John Grant, Sheffield Hallam University and Keith Baker, Glasgow Caledonian UniversityIf the aviation industry was a country, it would rank among the world’s top ten emitters of carbon dioxide (CO₂). Aviation emissions have risen by 70% since 2005 and as demand increases in rich and poorer countries, they’re forecast to increase by between 300% and 700% by 2050. Arresting this incline will be the first step towards a sustainable system of international travel – but how could it be done? A frequent flyer tax would be relatively easy to implement but it could mean the richest can still afford to fly while the poorest are priced out.Most plane passengers are already relatively wealthy. Only 18% of the world’s population have ever flown and in any given year, an elite 3% of the world flies. That’s about 230m people, but flights carried four billion passengers in 2017. So the average flyer takes eight return flights and aeroplanes rack up seven trillion … [Read more...] about How will we travel the world in 2050?
10 richest people in the world
Newbury, UK (CNN)For the last 38 years, a quintessential pocket of British countryside nestling amongst a sea of rolling green hills 60 miles from London, has been paying homage to Arabian horse racing and culture. Some of the richest people in the world -- including members of the Dubai royal family -- descend on Newbury's racecourse to showcase the best of Middle Eastern culture both to horse racing fans as well as members of the local community. Different from the thoroughbreds that you might usually associate with racing, Arabian horses are generally smaller and are renowned for their stamina. "They are cheeky, that's for sure," leading jockey Bryony Frost, who was riding in the Newbury event for the very first time, told CNN Sport as she reflected on the two breeds' different physical attributes. "They're good fun, they're very sharp, they're very intelligent, They're always going to be two steps ahead of you so you've got to be three steps ahead of them. Read More She … [Read more...] about Arabian racing in the heart of the British countryside
Samuel Stebbins 24/7 Wall Street Published 10:02 AM EDT Jul 8, 2019 The U.S. economy is a $20.5 trillion behemoth – and the nation’s infrastructure is the scaffolding upon which it depends. In many parts of the country, however, years of neglect have left critical transportation infrastructure in a state of serious, often dangerous, disrepair. The effects of deteriorating infrastructure range in severity, from potholes adding unnecessary wear-and-tear to personal vehicles to catastrophic failures, like the I-35 bridge collapse that killed 13 people in Minneapolis in 2007. According to some estimates, delays due to roadway congestion – which are often caused by inadequate infrastructure – take a more than $120 billion toll on the economy every year. Though the U.S. economy has grown at a steady pace over the past century, infrastructure spending has not kept up. Federal, state, and local governments invested the equivalent of 4.2% of GDP in … [Read more...] about United States infrastructure: The best and worst by state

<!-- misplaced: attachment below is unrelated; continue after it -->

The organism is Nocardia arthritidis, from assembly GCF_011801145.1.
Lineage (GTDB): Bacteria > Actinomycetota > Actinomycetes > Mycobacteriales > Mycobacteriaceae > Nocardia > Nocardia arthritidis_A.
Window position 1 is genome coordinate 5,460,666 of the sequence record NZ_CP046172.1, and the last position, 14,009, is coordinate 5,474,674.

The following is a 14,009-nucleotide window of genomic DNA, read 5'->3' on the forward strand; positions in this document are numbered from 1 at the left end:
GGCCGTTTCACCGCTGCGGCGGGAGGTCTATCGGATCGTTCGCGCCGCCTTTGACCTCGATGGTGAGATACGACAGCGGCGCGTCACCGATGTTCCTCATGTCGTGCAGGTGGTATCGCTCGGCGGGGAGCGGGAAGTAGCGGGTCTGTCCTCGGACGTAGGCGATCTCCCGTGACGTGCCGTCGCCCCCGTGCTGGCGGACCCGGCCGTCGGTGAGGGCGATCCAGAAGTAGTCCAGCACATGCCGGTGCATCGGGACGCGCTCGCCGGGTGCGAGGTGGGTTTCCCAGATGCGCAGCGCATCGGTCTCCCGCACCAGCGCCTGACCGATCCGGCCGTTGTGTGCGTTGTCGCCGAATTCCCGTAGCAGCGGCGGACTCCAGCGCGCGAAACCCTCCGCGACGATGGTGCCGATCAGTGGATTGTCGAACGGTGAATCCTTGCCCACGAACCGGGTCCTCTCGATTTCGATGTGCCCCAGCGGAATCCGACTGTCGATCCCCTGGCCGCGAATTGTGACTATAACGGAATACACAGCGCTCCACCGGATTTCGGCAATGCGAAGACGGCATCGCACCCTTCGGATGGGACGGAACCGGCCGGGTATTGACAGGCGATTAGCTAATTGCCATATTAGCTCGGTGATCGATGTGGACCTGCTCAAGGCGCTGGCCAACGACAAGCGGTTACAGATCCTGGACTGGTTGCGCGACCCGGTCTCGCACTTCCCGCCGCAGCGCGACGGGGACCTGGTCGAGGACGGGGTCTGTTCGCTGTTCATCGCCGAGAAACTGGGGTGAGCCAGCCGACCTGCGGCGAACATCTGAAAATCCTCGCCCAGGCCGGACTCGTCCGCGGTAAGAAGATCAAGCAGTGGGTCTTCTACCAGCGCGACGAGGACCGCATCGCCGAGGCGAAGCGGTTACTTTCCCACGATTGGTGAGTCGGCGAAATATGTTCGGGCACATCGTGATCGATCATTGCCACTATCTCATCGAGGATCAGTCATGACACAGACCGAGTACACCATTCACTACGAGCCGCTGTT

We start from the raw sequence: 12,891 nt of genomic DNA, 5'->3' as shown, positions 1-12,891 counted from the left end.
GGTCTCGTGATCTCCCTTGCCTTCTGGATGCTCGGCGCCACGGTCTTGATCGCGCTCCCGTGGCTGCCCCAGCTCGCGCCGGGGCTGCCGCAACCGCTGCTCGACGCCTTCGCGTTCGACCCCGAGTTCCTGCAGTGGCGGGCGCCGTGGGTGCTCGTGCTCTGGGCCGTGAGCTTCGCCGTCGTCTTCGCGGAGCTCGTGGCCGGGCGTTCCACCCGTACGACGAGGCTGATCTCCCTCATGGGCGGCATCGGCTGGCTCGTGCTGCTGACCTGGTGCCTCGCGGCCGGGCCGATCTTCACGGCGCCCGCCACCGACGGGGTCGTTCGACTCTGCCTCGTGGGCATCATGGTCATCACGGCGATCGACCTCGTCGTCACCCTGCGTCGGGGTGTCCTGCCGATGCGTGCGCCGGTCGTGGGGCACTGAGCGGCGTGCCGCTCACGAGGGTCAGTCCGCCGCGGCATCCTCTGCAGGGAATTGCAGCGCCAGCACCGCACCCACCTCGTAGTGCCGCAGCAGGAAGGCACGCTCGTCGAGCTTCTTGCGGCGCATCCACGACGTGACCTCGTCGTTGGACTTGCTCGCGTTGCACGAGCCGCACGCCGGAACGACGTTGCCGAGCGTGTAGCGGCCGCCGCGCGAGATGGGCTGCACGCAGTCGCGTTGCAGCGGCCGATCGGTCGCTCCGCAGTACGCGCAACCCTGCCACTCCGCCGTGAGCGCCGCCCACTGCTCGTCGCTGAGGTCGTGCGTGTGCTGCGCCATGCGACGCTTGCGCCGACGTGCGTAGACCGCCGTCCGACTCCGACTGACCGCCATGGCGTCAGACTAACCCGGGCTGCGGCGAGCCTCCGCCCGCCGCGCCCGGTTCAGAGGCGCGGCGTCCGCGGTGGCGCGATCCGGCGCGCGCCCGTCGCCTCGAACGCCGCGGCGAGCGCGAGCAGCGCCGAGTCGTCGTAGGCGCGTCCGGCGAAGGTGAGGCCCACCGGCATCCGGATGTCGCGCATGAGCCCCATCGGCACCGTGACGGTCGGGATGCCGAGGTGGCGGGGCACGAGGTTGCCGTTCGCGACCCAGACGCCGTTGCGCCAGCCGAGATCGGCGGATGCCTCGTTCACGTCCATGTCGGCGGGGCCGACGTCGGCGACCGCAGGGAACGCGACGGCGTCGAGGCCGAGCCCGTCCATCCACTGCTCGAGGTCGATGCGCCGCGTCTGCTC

22 May 2019 BrazilBolsonaroIndigenous Peoples Jair Bolsonaro may be in power, but the Sateré indigenous people are not taking his hostility sitting down. Sue Branford reports from the Brazilian Amazon. The young indigenous man, bent double in pain, uttered a deep, heart-wrenching moan. The pain was unbearable. After a while he withdrew from the circle of chanting people and threw himself on the ground, keeping his swollen hands up in the air to avoid painful contact. I knew he was bringing shame on himself by showing so clearly that he was in agony. Along with a dozen others, dressed mainly in Bermuda shorts and t-shirts, he was going through the ritual of the tucandeira. This is a rite of passage by which Sateré-Mawé youths make the transition from childhood to adulthood: enduring bites from scores of tucandeira (Paraponera clavata) – known in English as the bullet ant, because its bite causes pain comparable with that of being shot. The bite goes deep: … [Read more...] about The indigenous resistance against Jair Bolsonaro
Living in poverty is a horror beyond most people's imagination - and even more so when it affects young children. But worrying new statistics have revealed that 23,000 children in Hull - more than a third of all of those in the city - live below the poverty line. More and more children are being forced to live in dire conditions. Teachers across the region have spoken of how their pupils have been left "freezing and starving", with youngsters forced to go hungry and unable to afford new clothes. The situation is only getting worse across Hull and Yorkshire as a whole. Charities have reported seeing the numbers of poverty-stricken families coming through their doors doubling in just 12 months. Urgent calls are now being made to the government to take heed and help those desperately in need with some meaningful action. Here, Hull Live has spoken to Hull West and Hessle MP, Emma Hardy, and Bundles of Joy charity founder, Claire Raper, to understand the situation across the city - and what … [Read more...] about The Hull children living in poverty